Everything to Know about 'OKNOTOK,' Radiohead’s Upcoming Album
They're pushing the physical version over the digital.
Somehow it’s already been 20 years since Radiohead released their acclaimed album OK Computer. This prescient record about the digital age is now even more relevant to our world. So, fittingly, Radiohead is set to release a newly-remastered version of the album called OKNOTOK featuring eight B-sides and three new tracks.
The record, which comes out on June 23, will include the following never-released tracks: “I Promise,” “Man of War,” and “Lift.” Radiohead used to perform those songs live, especially during their 1996 tours, but the group never recorded them. OKNOTOK will also include the following B-sides: “Lull,” “Meeting in the Aisle,” “Melatonin,” “A Reminder,” “Polyethylene (Parts 1 & 2), “Pearly,” “Palo Alto,” and “How I Made My Millions.”
The physical version of the album will contain three vinyl records, a hardcover volume of artwork, a notebook full of Thom Yorke’s notes from the time of the original release, a sketchbook of Donwood and Tchock’s “preparatory work” for the album art, and a cassette mixtape of demos and session takes from the recording process for OK Computer. Yep, you read that right: in 2017, a cassette tape.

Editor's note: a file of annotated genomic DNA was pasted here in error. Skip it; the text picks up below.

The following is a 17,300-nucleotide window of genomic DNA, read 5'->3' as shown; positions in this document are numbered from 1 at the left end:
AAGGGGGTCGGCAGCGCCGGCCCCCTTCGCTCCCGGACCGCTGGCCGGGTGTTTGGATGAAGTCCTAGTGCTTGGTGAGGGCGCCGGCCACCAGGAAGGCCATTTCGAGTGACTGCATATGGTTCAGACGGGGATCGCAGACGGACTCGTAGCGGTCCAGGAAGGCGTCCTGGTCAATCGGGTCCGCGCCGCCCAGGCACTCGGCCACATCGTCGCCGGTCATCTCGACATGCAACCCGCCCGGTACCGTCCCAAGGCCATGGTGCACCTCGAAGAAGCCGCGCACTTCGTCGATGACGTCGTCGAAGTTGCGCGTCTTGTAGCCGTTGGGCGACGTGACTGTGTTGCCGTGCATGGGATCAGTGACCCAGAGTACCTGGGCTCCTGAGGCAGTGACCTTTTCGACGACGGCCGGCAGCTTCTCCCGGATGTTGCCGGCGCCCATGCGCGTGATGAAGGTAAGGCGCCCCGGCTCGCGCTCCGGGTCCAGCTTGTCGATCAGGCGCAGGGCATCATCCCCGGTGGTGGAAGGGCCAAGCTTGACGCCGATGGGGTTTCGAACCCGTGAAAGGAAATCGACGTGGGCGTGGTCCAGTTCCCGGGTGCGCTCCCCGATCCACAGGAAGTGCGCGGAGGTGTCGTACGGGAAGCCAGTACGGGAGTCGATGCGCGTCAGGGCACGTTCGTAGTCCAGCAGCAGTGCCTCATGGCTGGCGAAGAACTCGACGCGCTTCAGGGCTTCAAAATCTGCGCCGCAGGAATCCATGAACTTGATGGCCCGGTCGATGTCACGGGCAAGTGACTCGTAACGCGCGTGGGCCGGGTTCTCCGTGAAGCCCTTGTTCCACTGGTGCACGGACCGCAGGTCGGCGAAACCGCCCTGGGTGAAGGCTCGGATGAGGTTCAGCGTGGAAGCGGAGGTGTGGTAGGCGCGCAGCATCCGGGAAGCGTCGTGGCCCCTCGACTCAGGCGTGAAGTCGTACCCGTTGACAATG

In a rejection of the digitalization described in the album, Radiohead is marketing the physical version of OKNOTOK as its primary form. They’re still making .mp3 and .wav versions of the tracks available, though, in order to “avoid accusations of wilful obscurity,” according to their website.
Fans have suspected that a 20th anniversary surprise was coming since Radiohead shared a staticky video on Twitter with a girl reciting lyrics from the OK Computer track “Climbing Up the Walls.”
Radiohead described their reasoning for remastering the album as follows:
“The original analogue tapes are the highest definition version of the record, and nothing will ever beat them. However in the 20 years since the original release mastering technology has improved a lot, and with new equipment and techniques we can make a digital version that’s an improvement of the original transfer.”